Cannibal Feasts in Nineteenth-Century Fiji: Seamen’s Yarns and the Ethnographic Imagination

Gananath Obeyesekere

in Cannibal Talk

Published by University of California Press

Published in print June 2005 | ISBN: 9780520243071
Published online March 2012 | e-ISBN: 9780520938311 | DOI:
Cannibal Feasts in Nineteenth-Century Fiji: Seamen’s Yarns and the Ethnographic Imagination

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This chapter focuses on nineteenth-century Fiji. It discusses its anthropophagy, its cannibalism, and its political developments in the early nineteenth century. The first section of the chapter discusses the metaphysics of savagism. The second section discusses Fijian cannibalism, focusing on eye-witnesses of anthropophagy-cannibalism. It looks at John Jackson and William Endicott, who described cannibal feasts so persuasively that their accounts were regarded as “unimpeachable testimony” of the truth of Fijian cannibalism. In this section, the narratives of the two writers are ridded of their “unimpeachable” nature and regarded as fictional narratives based on the tradition of yarning of ships and islands. The third section of the chapter investigates whether Henry Fowler confirmed he was the author of the Danvers Courier, which was believed to have been written by Endicott. The fourth section focuses on the cannibal narratives of John Jackson. It discusses his books, Jack, the Cannibal Killer and Cannibal Jack. The fifth section of the chapter tackles yarning and narrative fiction in John Jackson's adventures. It discusses the beginnings of adventure stories whose imaginary locale is an idyllic island in the South Seas where Englishmen thwart cannibalism and savagery and exemplify in their own lives Evangelical morality and the “message of the empire.”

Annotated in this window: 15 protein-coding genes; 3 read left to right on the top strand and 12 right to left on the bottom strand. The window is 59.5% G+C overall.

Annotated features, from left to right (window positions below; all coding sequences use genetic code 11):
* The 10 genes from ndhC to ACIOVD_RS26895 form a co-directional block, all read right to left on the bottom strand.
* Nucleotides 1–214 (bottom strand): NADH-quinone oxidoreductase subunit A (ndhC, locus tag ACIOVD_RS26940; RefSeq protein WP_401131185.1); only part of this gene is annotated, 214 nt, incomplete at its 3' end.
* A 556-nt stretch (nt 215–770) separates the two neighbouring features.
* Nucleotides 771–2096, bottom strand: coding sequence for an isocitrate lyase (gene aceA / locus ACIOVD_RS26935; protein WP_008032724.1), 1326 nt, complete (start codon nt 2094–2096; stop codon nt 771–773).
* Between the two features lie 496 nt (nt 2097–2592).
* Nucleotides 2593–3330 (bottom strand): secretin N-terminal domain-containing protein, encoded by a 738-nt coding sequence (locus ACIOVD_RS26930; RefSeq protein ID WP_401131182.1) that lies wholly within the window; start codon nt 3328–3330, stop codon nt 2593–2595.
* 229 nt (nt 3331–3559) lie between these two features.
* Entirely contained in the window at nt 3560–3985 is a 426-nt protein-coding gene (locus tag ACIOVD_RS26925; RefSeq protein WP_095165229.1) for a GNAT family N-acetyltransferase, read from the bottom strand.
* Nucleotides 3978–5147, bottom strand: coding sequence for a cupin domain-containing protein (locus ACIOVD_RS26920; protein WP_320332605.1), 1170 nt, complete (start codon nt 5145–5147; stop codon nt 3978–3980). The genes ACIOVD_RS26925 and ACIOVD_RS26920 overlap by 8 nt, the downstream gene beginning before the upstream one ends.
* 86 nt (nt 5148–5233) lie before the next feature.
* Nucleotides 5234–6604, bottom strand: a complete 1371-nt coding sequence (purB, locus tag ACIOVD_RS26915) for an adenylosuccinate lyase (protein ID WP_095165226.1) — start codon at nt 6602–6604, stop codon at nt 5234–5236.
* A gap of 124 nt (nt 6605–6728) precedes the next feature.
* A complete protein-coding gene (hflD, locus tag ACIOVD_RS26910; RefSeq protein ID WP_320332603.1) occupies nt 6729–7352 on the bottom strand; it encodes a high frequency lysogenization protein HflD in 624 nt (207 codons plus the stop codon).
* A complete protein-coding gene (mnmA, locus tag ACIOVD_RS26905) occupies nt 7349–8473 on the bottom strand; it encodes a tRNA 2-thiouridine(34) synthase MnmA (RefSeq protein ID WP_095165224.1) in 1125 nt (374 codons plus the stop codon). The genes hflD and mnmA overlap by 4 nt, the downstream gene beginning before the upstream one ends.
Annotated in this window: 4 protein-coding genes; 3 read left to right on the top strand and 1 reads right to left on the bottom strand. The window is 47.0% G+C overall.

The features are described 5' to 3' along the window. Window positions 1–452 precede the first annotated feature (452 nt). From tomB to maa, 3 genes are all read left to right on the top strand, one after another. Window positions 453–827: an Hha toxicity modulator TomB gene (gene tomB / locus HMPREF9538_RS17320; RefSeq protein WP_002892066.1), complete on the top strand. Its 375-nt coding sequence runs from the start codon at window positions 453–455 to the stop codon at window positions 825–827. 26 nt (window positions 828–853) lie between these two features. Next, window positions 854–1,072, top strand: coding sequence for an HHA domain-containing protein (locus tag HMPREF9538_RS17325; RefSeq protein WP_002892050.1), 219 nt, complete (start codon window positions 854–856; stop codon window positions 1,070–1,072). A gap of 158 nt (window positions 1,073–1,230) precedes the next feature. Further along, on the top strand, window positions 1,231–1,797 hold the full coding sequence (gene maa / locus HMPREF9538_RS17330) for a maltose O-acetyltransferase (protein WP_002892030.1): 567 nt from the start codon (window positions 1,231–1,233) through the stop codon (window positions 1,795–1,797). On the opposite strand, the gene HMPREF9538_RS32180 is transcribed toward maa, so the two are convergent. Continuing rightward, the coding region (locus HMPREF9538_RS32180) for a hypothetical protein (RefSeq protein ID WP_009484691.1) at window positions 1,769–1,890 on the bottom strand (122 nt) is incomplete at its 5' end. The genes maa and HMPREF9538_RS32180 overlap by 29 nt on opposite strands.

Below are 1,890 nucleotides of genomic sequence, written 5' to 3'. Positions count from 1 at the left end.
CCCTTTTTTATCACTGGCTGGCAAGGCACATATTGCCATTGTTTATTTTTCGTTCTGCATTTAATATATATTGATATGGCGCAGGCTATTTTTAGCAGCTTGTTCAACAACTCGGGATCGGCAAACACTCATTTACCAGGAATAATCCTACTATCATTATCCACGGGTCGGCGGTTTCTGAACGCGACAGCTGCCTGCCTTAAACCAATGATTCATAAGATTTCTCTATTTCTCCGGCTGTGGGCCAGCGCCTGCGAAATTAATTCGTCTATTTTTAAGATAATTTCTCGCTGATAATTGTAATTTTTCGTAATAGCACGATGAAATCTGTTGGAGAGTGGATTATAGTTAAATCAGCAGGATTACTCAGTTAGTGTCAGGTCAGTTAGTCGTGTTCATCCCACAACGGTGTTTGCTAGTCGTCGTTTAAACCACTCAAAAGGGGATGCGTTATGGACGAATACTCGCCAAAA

Keywords: nineteenth-century Fiji; anthropophagy; cannibalism; metaphysics of savagism; Fijian cannibalism; John Jackson; William Endicott; yarning

Chapter.  19824 words. 

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